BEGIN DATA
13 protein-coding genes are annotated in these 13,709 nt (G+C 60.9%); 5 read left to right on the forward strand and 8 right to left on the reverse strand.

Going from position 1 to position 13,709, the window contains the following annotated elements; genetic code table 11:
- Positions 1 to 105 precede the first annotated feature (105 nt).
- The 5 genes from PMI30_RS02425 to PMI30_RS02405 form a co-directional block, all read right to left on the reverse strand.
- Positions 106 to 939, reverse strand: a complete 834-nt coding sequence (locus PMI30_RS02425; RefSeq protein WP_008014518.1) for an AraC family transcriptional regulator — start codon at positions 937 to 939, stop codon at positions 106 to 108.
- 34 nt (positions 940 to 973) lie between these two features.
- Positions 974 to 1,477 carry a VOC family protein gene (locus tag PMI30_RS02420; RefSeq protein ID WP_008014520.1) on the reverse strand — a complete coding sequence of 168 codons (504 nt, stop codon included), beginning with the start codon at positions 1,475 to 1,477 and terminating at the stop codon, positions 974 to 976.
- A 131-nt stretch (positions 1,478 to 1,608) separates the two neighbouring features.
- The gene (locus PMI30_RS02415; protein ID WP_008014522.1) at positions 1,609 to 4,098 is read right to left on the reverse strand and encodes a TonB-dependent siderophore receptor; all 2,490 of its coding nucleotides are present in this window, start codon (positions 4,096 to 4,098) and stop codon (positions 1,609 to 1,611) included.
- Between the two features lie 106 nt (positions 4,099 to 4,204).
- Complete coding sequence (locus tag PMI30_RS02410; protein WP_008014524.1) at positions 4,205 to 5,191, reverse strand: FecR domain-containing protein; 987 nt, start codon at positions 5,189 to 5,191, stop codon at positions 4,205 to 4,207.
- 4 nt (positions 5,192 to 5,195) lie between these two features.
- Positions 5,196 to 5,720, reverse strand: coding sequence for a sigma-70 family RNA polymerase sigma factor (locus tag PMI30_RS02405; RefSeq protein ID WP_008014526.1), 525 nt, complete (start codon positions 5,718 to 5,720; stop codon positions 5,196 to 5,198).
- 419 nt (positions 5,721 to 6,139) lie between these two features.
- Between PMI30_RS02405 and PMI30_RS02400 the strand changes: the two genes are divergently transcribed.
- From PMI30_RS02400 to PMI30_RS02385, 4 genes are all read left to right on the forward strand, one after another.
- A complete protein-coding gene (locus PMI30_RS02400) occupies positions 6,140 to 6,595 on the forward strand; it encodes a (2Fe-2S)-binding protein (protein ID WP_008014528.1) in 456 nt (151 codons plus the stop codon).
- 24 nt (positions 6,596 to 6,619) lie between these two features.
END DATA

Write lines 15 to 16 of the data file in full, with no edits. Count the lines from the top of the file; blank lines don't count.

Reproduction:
- Between PMI30_RS02405 and PMI30_RS02400 the strand changes: the two genes are divergently transcribed.
- From PMI30_RS02400 to PMI30_RS02385, 4 genes are all read left to right on the forward strand, one after another.